Little Shelford, Priesthouse 5615

Little Shelford, England, Cambridgeshire, South Cambridgeshire

Brief Description

Features include a summer house, tree belt and hot houses.

History

Priesthouse was created in the mid-19th century as a rectory.

Detailed Description

In 1914 Fanny Wale wrote in her ‘A Record of Shelford Parva' that it was built for the Rev. J. E. Law who was a natural scientist. His telescope is still on top of the summer house and the garden remains as he planned it.

The lawns are perfectly kept. A belt of trees shuts off the churchyard and near the gate is a remarkably thick well cut box hedge. Hot houses and a kitchen garden are on the north side of the house, also a fowl run. There are many box and yew trees clipped to varying shapes.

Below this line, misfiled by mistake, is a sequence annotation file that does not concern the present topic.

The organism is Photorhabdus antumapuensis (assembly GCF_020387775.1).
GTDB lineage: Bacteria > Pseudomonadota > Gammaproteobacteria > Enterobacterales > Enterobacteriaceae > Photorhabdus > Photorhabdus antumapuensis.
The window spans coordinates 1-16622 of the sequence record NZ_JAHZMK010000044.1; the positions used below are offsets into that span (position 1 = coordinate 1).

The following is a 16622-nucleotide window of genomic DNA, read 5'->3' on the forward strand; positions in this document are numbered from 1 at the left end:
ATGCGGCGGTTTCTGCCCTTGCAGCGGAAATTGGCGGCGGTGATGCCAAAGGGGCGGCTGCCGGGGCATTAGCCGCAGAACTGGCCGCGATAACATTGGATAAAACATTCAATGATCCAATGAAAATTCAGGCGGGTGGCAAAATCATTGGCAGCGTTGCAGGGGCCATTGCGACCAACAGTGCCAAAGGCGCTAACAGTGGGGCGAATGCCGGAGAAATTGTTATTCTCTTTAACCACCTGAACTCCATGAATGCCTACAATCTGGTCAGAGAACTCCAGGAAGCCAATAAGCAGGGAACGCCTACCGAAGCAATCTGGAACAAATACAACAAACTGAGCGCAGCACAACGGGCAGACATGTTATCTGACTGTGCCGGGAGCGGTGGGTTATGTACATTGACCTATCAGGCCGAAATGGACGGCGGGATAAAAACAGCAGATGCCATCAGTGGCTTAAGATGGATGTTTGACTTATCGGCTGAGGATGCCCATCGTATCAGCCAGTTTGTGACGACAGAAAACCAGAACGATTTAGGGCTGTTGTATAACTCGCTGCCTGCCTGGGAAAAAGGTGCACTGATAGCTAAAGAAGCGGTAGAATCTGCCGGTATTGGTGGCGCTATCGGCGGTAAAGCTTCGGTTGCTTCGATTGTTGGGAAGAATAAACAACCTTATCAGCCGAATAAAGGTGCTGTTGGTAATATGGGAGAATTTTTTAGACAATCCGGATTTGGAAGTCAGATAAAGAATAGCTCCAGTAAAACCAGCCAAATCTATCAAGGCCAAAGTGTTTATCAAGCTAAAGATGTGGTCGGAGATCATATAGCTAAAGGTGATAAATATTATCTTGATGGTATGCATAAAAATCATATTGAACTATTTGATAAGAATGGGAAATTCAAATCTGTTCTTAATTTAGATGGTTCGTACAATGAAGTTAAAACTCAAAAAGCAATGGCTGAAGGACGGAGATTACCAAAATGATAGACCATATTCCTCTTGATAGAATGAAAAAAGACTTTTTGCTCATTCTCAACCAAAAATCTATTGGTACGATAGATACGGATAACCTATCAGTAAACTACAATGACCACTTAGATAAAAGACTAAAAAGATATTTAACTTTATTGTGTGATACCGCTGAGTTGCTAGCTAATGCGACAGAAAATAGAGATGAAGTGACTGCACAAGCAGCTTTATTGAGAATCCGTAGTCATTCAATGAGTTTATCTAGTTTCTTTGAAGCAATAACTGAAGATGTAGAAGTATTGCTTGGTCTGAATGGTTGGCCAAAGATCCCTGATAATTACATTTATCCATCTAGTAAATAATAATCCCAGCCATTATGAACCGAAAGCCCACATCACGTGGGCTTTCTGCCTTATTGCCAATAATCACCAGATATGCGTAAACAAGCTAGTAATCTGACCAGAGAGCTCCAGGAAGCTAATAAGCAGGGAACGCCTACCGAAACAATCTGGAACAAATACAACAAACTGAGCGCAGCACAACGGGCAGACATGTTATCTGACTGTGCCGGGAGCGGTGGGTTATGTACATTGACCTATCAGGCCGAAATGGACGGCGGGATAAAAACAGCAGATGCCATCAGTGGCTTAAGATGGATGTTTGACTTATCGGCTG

Features
  • Summerhouse
  • Earliest Date:
  • Latest Date:
  • Greenhouse
  • Earliest Date:
  • Latest Date:
  • Kitchen Garden
  • Earliest Date:
  • Latest Date:
  • Lawn
  • Earliest Date:
  • Latest Date:
  • Tree Belt
  • Earliest Date:
  • Latest Date:
  • Rectory (featured building)
  • Earliest Date:
  • Latest Date:
Authorities

Civil Parish

  • Little Shelford
History

Detailed History

In 1858 the old rectory in Little Shelford was demolished and a new brick house in the Gothic style built on the same site by J. E. Law. The rectory was sold in 1962 and in 1980 the house was renamed Priesthouse. It is the home of Cambridge Fine Art.

Period

  • Victorian (1837-1901)
References

Contributors

  • Cambridgeshire Gardens Trust